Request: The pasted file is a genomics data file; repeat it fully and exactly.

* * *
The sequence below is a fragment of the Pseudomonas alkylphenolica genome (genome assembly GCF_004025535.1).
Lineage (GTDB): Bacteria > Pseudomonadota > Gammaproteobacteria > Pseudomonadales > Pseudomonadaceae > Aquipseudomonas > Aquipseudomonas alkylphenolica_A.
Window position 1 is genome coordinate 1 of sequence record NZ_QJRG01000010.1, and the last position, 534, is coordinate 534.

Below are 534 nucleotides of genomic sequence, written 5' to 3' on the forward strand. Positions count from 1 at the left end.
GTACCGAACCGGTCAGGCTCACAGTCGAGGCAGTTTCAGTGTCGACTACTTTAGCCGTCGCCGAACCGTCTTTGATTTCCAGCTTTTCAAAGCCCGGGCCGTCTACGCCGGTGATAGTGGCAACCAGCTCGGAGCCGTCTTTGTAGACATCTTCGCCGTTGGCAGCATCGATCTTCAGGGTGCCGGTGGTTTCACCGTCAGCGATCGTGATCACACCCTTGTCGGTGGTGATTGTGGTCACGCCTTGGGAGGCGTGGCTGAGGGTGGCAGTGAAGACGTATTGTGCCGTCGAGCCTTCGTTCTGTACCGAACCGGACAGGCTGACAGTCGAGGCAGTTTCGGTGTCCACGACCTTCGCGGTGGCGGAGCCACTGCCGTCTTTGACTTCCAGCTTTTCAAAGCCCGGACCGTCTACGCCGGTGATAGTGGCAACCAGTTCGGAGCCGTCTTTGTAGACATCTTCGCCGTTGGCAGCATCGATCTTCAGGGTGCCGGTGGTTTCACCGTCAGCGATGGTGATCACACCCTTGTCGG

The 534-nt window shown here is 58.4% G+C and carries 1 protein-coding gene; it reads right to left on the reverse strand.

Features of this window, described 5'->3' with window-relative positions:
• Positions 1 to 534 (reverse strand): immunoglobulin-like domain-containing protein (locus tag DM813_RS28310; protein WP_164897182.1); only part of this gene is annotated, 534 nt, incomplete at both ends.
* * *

The sequence below is a fragment of the Pseudomonas alkylphenolica genome (genome assembly GCF_004025535.1).
Lineage (GTDB): Bacteria > Pseudomonadota > Gammaproteobacteria > Pseudomonadales > Pseudomonadaceae > Aquipseudomonas > Aquipseudomonas alkylphenolica_A.
Window position 1 is genome coordinate 1 of sequence record NZ_QJRG01000010.1, and the last position, 534, is coordinate 534.

Below are 534 nucleotides of genomic sequence, written 5' to 3' on the forward strand. Positions count from 1 at the left end.
GTACCGAACCGGTCAGGCTCACAGTCGAGGCAGTTTCAGTGTCGACTACTTTAGCCGTCGCCGAACCGTCTTTGATTTCCAGCTTTTCAAAGCCCGGGCCGTCTACGCCGGTGATAGTGGCAACCAGCTCGGAGCCGTCTTTGTAGACATCTTCGCCGTTGGCAGCATCGATCTTCAGGGTGCCGGTGGTTTCACCGTCAGCGATCGTGATCACACCCTTGTCGGTGGTGATTGTGGTCACGCCTTGGGAGGCGTGGCTGAGGGTGGCAGTGAAGACGTATTGTGCCGTCGAGCCTTCGTTCTGTACCGAACCGGACAGGCTGACAGTCGAGGCAGTTTCGGTGTCCACGACCTTCGCGGTGGCGGAGCCACTGCCGTCTTTGACTTCCAGCTTTTCAAAGCCCGGACCGTCTACGCCGGTGATAGTGGCAACCAGTTCGGAGCCGTCTTTGTAGACATCTTCGCCGTTGGCAGCATCGATCTTCAGGGTGCCGGTGGTTTCACCGTCAGCGATGGTGATCACACCCTTGTCGG

The 534-nt window shown here is 58.4% G+C and carries 1 protein-coding gene; it reads right to left on the reverse strand.

Features of this window, described 5'->3' with window-relative positions:
• Positions 1 to 534 (reverse strand): immunoglobulin-like domain-containing protein (locus tag DM813_RS28310; protein WP_164897182.1); only part of this gene is annotated, 534 nt, incomplete at both ends.